How much salt is recommended in our diet?
The major health organizations recommend that we cut back on sodium:
- United States Department of Agriculture (USDA): 2300 mg.
- American Heart Association (AHA): 1500 mg (2).
- Academy of Nutrition and Dietetics (AND): 1500 to 2300 mg.
- American Diabetes Association (ADA): 1500 to 2300 mg.
Most people today are eating much more than that. The average intake of sodium is about 3400 mg, most of it coming from processed foods.
1500 mg is about 3/4 teaspoon.
Cut the salt from your diet. Eating more sodium causes your body to retain water, which can cause you to feel bloated and gain more weight. The good news is that you’ll sweat that weight out very quickly, so an easy way of cutting some pounds is to eat less sodium in your diet.
- Instead of salt, try spicing your meals with chili flakes, fresh salsa, or cajun spices and seasonings.
- Lots of people claim that unsalted foods will taste much saltier eventually, if you cut it out for a while and let your taste-buds reacclimatize.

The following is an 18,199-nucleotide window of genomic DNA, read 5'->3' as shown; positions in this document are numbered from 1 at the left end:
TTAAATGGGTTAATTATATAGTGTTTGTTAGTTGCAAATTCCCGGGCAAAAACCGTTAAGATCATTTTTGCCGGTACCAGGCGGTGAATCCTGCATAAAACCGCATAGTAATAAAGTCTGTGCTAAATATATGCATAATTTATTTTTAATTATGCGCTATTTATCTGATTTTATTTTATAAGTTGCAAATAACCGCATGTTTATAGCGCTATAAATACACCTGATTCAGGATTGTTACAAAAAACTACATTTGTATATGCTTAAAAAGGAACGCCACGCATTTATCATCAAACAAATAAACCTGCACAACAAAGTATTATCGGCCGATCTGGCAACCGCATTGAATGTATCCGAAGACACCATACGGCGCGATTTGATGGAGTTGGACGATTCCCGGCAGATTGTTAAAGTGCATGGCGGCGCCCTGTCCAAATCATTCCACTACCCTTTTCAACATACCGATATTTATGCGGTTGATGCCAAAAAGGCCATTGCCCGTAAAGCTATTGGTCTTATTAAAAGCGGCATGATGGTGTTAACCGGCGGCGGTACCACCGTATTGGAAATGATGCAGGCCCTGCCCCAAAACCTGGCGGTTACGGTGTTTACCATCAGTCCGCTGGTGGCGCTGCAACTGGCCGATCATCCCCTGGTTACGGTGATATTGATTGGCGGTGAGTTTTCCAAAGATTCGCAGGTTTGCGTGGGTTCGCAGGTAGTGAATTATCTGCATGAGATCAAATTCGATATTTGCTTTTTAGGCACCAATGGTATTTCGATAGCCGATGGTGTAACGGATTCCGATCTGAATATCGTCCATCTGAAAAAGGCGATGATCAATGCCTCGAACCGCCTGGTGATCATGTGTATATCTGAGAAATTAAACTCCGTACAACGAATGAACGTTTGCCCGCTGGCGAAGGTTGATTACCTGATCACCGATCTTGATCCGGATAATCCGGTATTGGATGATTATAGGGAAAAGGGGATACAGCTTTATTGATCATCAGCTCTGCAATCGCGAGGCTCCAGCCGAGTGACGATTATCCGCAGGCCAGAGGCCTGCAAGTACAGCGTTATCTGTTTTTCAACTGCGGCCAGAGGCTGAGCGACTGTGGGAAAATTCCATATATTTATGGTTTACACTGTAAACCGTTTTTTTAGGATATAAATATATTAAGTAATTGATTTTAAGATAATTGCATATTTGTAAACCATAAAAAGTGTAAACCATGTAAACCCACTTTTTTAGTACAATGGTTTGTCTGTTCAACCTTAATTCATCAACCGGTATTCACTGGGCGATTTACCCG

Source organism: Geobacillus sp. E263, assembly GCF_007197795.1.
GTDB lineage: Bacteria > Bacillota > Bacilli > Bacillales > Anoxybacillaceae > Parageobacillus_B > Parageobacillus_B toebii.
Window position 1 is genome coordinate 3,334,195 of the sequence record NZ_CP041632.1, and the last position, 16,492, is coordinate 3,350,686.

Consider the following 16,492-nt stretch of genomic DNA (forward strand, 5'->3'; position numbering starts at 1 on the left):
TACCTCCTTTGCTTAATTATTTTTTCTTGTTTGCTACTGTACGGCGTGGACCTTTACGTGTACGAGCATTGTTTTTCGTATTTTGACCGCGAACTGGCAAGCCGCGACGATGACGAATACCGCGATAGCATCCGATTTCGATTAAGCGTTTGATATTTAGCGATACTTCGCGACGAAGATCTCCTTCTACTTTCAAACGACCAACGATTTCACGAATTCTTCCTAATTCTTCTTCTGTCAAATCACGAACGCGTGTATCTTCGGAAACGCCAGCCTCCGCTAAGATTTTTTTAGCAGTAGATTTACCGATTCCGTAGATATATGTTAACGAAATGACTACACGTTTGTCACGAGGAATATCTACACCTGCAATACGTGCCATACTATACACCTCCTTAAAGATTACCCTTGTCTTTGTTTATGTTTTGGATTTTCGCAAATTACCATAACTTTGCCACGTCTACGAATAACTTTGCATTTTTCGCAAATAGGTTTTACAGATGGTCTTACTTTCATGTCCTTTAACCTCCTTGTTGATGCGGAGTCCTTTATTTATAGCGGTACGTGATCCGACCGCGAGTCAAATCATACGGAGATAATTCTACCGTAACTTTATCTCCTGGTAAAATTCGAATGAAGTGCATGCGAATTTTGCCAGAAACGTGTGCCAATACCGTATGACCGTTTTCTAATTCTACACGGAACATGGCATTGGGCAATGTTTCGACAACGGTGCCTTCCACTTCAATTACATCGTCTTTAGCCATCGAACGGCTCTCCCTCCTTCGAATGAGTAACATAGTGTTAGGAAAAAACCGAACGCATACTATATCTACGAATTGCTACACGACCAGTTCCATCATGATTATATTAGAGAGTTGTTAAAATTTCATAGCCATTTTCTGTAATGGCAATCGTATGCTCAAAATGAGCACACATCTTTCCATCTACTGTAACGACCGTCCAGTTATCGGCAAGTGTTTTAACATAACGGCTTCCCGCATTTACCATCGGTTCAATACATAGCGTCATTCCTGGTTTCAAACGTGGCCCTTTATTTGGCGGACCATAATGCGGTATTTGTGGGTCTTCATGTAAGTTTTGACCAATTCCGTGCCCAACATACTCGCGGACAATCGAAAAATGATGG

via: How to Lose Weight
How much salt is in the soups you buy?
It varies but here are a couple of examples:
- 1 cup of chicken noodle soup: 1780 mg sodium
- 1 cup of vegetable beef soup: 860 mg sodium
- 1 cup of tomato soup: 750 mg sodium
The sodium in a single cup of chicken noodle soup is more than roughly half of the U.S. population should consume in a single day. That’s crazy. But many soups are like that, even the ones with reduced sodium. Yes, I’m serious. A cup of reduced-sodium cream of mushroom soup still packs a whopping 1300 mg of sodium, while a cup of reduced-sodium chicken noodle soup contains 1320 mg of sodium.
The answer to reducing the sodium in a bowl of soup is to make that soup at home.
It’s easier than you think. Here is a link to a free bean book http://rsmediagrp.com/wp-content/uploads/2015/01/bean-recipes.pdf
Enjoy and be healthy!